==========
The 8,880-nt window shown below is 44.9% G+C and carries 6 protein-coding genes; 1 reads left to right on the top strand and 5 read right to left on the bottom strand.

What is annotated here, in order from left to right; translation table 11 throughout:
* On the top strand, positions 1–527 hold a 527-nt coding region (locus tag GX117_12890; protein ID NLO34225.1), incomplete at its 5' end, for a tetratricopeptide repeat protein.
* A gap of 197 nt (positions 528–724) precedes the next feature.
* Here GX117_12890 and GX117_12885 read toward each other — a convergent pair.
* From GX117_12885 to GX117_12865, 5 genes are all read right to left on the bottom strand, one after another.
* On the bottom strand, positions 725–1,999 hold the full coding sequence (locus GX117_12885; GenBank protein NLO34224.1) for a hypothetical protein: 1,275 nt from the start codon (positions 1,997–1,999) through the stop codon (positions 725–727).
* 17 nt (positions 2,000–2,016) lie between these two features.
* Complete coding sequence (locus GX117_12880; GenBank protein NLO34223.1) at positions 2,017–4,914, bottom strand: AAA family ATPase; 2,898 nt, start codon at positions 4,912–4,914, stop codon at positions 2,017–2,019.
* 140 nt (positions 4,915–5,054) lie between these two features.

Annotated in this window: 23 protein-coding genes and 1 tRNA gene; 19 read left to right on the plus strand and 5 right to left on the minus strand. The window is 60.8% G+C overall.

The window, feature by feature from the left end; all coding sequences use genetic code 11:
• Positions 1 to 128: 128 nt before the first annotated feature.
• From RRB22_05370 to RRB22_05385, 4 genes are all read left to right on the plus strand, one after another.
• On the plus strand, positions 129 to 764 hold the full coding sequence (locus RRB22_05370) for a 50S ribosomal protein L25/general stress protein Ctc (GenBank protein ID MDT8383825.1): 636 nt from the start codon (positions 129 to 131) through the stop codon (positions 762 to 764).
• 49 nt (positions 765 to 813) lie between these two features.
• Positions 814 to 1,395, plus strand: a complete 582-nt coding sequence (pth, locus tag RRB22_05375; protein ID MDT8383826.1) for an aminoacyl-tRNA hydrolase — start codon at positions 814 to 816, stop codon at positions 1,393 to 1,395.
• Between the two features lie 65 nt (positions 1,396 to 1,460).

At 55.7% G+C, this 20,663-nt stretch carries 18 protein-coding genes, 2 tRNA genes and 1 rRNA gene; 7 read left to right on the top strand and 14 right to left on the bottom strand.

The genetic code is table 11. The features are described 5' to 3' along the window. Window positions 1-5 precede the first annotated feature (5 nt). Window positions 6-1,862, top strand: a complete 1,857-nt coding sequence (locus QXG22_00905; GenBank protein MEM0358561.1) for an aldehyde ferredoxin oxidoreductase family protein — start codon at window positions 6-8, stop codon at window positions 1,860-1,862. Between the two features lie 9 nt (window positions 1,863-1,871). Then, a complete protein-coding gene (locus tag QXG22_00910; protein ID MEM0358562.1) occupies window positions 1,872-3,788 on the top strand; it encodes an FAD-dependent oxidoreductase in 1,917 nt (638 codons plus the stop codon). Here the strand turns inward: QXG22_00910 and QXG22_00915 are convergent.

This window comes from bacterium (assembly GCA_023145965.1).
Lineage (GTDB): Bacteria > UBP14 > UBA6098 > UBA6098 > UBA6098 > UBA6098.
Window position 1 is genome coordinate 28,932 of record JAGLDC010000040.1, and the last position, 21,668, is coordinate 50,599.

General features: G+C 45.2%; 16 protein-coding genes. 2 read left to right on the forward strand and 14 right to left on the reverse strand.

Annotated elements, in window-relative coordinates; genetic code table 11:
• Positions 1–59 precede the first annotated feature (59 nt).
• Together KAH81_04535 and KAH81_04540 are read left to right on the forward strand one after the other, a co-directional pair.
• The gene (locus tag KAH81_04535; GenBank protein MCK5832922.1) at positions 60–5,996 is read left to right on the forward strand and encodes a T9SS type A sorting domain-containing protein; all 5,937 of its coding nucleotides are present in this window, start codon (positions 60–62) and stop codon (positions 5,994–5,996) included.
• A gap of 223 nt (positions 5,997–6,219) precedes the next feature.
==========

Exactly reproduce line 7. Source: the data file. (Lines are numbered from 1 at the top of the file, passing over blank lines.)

* On the bottom strand, positions 725–1,999 hold the full coding sequence (locus GX117_12885; GenBank protein NLO34224.1) for a hypothetical protein: 1,275 nt from the start codon (positions 1,997–1,999) through the stop codon (positions 725–727).